CSR, rationality and the ethical preferences of investors in a laboratory experiment
This experimental study aims to clarify to what extent and in which direction investors react to CSR (Corporate Social Responsibility) initiatives meant to upgrade the ethical standards of firms beyond the minimal requirements of law. Subjects in the laboratory were invited to invest their endowment in a portfolio of financial assets. We provided information on the expected returns of each stock and on its inclusion in an ethical index, or exclusion from it. Our findings show that subjects' behavior appears to be a function not only of their individual pay-offs but also of the information on the ethical standards of the firms issuing stocks. Most of them, however, did not show a fully irrational behavior as they consistently correlated the share of stocks with their expected returns. We may conclude that the sizeable reaction of our investors to the inclusion of a stock in the ethical index, or its exclusion from it, is the fruit of a deliberate choice.
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References listed on IDEAS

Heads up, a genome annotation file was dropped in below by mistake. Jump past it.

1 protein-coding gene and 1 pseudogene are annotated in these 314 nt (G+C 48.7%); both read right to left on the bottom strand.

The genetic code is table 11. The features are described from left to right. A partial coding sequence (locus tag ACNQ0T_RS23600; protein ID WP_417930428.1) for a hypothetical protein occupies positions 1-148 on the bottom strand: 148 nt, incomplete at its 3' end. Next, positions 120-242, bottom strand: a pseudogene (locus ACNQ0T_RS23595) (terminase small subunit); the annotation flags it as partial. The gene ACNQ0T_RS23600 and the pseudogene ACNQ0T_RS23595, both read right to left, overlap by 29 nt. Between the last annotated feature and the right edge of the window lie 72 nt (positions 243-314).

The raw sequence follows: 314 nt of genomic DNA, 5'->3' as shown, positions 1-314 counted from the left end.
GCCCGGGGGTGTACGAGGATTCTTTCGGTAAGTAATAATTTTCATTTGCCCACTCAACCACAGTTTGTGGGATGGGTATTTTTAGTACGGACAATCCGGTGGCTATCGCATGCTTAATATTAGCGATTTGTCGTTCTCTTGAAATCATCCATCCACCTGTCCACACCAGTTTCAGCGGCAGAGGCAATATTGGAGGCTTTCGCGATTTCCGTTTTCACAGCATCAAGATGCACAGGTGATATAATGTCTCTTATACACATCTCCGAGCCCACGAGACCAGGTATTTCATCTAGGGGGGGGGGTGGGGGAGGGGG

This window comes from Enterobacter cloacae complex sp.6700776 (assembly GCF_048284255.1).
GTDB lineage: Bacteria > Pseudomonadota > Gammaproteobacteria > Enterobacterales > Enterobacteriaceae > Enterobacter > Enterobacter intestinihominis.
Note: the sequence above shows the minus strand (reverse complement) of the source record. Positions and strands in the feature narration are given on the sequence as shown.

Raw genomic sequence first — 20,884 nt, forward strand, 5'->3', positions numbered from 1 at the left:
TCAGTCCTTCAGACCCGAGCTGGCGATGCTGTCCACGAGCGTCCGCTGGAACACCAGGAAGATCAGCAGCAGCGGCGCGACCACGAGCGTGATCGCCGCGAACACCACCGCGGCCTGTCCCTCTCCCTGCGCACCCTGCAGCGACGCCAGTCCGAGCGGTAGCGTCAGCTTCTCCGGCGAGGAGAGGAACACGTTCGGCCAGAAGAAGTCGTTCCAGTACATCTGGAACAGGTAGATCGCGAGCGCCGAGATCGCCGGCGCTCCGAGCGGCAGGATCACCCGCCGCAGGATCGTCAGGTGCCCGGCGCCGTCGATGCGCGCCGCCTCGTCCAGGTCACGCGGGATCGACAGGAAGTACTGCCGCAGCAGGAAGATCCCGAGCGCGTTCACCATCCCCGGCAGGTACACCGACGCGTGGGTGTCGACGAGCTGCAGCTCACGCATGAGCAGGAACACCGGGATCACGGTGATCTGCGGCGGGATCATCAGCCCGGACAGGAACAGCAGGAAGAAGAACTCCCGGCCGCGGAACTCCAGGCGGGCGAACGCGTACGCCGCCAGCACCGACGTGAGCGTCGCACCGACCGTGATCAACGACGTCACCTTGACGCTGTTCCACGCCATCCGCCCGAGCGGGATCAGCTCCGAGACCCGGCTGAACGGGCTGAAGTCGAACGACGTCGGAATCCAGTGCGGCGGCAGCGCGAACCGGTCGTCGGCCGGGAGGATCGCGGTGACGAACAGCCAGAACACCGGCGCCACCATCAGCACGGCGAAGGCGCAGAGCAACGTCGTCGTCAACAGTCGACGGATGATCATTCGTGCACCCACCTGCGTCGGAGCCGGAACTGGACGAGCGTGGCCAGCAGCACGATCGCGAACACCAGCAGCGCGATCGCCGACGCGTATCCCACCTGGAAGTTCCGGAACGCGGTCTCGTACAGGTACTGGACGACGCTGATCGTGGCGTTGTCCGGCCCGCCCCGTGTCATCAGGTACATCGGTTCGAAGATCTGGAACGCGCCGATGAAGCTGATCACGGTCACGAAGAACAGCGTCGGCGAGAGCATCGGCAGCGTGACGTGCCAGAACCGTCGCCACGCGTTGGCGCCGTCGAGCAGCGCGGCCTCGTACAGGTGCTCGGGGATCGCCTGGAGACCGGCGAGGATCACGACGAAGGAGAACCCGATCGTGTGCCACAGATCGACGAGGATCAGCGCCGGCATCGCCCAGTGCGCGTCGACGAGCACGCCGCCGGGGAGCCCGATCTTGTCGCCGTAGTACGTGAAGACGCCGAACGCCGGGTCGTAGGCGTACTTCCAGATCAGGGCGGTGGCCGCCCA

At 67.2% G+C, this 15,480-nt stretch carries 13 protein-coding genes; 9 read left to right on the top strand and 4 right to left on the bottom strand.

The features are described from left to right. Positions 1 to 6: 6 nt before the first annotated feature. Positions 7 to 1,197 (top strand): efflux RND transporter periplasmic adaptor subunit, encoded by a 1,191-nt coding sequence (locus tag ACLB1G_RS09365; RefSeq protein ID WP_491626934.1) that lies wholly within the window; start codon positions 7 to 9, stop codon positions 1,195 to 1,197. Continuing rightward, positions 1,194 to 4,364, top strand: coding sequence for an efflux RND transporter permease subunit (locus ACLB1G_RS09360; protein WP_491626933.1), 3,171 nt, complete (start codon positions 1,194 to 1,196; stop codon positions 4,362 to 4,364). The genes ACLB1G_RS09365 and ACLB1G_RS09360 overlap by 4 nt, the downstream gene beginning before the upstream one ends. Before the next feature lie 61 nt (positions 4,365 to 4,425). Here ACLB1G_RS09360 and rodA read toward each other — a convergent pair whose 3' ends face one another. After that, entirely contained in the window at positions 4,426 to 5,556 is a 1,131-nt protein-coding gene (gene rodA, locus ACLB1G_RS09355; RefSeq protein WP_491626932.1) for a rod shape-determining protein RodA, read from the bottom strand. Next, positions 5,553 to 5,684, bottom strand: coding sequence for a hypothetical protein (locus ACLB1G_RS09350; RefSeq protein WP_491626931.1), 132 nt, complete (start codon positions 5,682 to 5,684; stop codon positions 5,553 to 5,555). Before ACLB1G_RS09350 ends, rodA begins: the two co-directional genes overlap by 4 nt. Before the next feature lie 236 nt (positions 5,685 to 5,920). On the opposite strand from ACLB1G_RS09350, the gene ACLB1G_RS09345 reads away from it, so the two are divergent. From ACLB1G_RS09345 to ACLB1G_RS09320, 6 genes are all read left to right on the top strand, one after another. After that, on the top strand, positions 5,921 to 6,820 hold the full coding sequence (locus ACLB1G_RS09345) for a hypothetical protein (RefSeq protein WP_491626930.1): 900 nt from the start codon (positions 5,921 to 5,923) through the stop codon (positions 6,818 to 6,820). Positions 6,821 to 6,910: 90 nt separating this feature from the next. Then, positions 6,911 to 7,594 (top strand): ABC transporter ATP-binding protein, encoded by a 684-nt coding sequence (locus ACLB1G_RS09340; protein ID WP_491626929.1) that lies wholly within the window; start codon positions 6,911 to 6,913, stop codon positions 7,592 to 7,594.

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- Costanza Consolandi & Ameeta Jaiswal-Dale & Elisa Poggiani & Alessandro Vercelli, 2008. "Global Standards and Ethical Stock Indexes: the case of the Dow Jones Sustainability Stoxx Index," Department of Economic Policy, Finance and Development (DEPFID) University of Siena 0208, Department of Economic Policy, Finance and Development (DEPFID), University of Siena.
- Urs Fischbacher, 2007. "z-Tree: Zurich toolbox for ready-made economic experiments," Experimental Economics, Springer;Economic Science Association, vol. 10(2), pages 171-178, June. Full references (including those not matched with items on IDEAS)
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